The Cupertino company takes it a bit further within their marketing ecosystem, and poses this question to its own customers every time a new device is released: should I upgrade my perfectly functional one or two-year-old device for the latest and greatest? Many articles are quick to say yes, citing technologies like the personal voice assistant, Siri, which uses cutting-edge voice recognition technology to assist your every smartphone-fueled desire.
The iPhone 4S does put a couple things under its belt that make even the least tech-savvy customers drool. For one, the 4S has increased speeds (downloading, processing, and improved graphics performance) compared to its predecessors. It is also the first Apple device to have 1080p video recording and has a bonus for shutterbugs with its aperture of f/2.4.
Awesome perks aside, you may want to take the following into consideration before dropping a few hundred dollars on a phone you might not really need at the moment.
iPhone 4 owners should definitely think twice before upgrading to a 4S. You will already be able to experience most of what the new iOS 5 has to offer without needing a new phone.
The iPhone 4S will be offered on a new network, Sprint, in addition to AT&T and Verizon; however, the increased download speeds will only be experienced on the AT&T network, with no support for higher-end 4G LTE alreayd utilized by an array of top-shelf Android devices. The only feature you will really miss out on is Siri and the obvious hardware changes. Do improved voice commands justify a loss of a few Benjamins?
On the other hand, iPhone 3GS and prior owners may definitely want to consider an upgrade. Though the 3GS is compatible with the iOS 5 update, it will most definitely be pushing its processing capabilities to keep up with updates native to the raw power of an iPhone 4S. Think of it as a full jump in generation of iPhone technologies, as A) your two-year contract is most likely up for devices this ‘old’, and B) why sport an iPhone if you can’t keep up with the latest technologies? In that case, there are plenty of lower or mid-range Android, Windows Phone, or BlackBerry devices that are more powerful, if you really want to find a balance between power and cost.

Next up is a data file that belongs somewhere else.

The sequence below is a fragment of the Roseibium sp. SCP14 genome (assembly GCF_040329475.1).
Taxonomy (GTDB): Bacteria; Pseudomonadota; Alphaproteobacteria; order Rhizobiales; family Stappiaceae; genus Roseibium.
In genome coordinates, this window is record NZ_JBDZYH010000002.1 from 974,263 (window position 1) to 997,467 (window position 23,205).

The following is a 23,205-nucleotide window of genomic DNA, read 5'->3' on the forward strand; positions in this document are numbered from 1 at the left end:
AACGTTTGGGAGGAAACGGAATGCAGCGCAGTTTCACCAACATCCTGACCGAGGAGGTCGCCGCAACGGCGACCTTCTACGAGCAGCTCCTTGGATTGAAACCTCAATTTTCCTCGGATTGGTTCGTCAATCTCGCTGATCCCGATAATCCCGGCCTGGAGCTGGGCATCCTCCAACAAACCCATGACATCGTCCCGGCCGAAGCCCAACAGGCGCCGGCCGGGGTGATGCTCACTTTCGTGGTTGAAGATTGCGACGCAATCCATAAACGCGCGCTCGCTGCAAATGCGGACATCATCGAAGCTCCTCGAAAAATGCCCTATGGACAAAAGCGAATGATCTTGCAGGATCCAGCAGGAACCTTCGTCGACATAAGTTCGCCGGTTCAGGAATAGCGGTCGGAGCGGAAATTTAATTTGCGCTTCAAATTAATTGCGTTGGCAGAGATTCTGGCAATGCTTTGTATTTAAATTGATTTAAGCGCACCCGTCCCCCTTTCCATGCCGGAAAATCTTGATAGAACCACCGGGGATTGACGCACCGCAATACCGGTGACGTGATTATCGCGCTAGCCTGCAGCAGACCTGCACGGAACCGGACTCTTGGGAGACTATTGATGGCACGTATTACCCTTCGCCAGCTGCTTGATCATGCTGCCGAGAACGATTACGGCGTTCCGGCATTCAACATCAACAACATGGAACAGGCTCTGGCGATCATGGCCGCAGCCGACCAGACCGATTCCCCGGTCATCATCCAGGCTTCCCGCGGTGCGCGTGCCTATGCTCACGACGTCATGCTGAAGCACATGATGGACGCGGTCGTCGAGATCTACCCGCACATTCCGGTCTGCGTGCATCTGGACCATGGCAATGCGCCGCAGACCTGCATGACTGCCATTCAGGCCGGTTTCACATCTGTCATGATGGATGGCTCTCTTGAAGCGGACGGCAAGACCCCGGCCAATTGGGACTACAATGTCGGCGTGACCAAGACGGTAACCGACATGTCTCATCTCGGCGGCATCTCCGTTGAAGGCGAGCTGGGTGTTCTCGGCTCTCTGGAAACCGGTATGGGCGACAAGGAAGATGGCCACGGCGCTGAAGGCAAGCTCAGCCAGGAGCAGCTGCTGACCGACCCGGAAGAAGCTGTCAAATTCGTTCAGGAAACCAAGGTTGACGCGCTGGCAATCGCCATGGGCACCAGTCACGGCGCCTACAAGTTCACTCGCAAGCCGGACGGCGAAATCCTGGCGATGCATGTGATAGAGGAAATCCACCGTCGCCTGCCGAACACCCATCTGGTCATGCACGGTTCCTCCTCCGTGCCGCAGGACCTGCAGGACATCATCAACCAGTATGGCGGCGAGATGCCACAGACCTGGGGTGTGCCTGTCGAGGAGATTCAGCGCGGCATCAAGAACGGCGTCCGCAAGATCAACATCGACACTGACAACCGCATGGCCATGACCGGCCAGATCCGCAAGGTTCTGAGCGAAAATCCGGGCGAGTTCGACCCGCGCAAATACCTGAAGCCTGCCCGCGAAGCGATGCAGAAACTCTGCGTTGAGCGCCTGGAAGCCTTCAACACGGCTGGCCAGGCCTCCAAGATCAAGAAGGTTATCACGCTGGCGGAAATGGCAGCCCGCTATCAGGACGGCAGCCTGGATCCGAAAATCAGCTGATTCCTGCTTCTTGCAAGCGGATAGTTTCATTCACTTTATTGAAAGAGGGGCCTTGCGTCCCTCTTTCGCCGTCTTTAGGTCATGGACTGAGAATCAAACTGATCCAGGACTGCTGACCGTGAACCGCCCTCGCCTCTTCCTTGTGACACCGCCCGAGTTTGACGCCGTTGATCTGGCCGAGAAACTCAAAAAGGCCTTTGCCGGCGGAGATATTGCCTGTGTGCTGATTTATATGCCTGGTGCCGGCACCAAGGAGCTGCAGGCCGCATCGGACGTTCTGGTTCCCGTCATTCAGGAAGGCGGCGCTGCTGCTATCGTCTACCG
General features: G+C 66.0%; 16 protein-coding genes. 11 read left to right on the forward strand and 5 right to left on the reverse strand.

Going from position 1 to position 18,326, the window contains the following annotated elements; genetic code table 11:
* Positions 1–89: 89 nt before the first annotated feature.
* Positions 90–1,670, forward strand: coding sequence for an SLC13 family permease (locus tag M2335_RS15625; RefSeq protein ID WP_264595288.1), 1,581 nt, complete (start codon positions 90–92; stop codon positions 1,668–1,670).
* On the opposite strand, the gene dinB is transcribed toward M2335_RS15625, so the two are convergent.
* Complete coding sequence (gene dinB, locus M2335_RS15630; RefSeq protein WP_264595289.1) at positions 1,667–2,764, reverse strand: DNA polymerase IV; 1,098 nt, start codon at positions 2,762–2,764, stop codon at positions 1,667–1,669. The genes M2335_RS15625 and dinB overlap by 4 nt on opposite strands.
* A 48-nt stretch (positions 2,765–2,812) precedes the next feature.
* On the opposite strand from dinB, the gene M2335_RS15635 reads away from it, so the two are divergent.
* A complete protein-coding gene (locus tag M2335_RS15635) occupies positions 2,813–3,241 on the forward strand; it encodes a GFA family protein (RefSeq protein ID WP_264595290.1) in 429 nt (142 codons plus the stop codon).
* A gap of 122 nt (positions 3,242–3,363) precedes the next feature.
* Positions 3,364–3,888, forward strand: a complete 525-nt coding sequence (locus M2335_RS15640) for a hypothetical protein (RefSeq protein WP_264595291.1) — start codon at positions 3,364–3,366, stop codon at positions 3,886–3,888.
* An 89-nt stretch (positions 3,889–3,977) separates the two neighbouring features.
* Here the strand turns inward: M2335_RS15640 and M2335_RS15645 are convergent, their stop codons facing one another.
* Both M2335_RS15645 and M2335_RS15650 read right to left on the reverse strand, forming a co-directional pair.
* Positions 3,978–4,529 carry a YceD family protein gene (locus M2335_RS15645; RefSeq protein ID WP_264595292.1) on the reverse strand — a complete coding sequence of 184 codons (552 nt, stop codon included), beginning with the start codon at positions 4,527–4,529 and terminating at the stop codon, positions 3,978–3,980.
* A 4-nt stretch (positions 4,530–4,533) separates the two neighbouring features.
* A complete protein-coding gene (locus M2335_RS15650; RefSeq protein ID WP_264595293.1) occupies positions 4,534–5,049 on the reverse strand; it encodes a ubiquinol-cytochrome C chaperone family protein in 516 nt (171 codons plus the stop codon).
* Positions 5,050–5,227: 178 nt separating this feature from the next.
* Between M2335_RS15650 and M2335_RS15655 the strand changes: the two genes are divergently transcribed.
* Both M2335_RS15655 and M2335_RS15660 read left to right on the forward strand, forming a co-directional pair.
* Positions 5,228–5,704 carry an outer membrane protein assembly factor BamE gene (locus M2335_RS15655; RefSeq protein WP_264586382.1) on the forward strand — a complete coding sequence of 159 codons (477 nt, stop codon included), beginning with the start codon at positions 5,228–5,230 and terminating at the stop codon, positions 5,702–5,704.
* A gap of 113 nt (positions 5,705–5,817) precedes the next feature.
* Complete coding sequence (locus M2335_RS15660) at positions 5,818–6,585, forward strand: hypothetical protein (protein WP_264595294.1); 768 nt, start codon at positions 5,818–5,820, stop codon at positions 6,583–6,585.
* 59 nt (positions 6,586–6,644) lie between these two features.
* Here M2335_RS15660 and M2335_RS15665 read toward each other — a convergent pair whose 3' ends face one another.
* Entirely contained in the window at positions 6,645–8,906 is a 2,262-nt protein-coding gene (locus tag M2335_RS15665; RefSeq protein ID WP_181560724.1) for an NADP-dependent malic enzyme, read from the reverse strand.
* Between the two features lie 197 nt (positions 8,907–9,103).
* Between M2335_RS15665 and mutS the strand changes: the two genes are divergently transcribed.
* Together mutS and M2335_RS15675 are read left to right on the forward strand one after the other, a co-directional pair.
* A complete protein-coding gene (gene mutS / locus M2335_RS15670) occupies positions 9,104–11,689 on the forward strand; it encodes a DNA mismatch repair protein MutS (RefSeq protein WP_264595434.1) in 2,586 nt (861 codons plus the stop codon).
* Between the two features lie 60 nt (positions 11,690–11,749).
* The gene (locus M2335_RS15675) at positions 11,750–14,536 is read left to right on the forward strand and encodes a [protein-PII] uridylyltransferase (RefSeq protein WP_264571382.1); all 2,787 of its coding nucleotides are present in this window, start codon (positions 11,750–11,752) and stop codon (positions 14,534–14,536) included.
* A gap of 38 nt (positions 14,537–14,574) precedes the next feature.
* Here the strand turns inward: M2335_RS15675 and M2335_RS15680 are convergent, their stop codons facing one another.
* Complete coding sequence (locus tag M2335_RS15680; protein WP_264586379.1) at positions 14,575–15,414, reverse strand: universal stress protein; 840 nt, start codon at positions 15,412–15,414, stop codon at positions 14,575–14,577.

Current Sprint customers may well benefit from an upgrade to an iPhone 4S, as it will be available on the network upon release. The 4S will serve as an additional option to the current flagship phones Samsung 4G Epic Touch or HTC Evo 3D. As there’s no guarantee whether or not future iPhones released on Sprint will be compatible with its WiMAX 4G network, you may want to consider the 4S if you have wanted an Apple phone (like the rumored iPhone 5) or you do not want to make a carrier switch.
For those with Android ‘super-smart’ phones such as the Motorola Droid Bionic or Samsung Galaxy S II, you already have that phone for a reason. Raw power and fast 4G network connections are already at your fingertips. Upgrading to an iPhone 4S would be purely for the perks Apple has to offer over Google.
Still satisfied with your ‘feature phone’? It’s up to you whether or not you want to make the upgrade. Chances are if you’ve held off this long in the wireless device spectrum, you are only in it for the pure telephony and no bells and whistles. If your main concern is text and voice calls, the options you should weigh are carrier and plan-based.
Keep in mind that Apple has a release date slated, with preorders available on their website with the obvious influx of iPhone 4S accessories abound. Though some are disappointed in the fact that the “Let’s Talk iPhone” event did not entail the highly-anticipated and rumored iPhone 5, the 4S brings Apple closer to the current reign of Android super-smartphones. Apple, with all the hype that it and media generates with any iProduct, is bound to continue this cycle that was started with the 3G and 3GS models.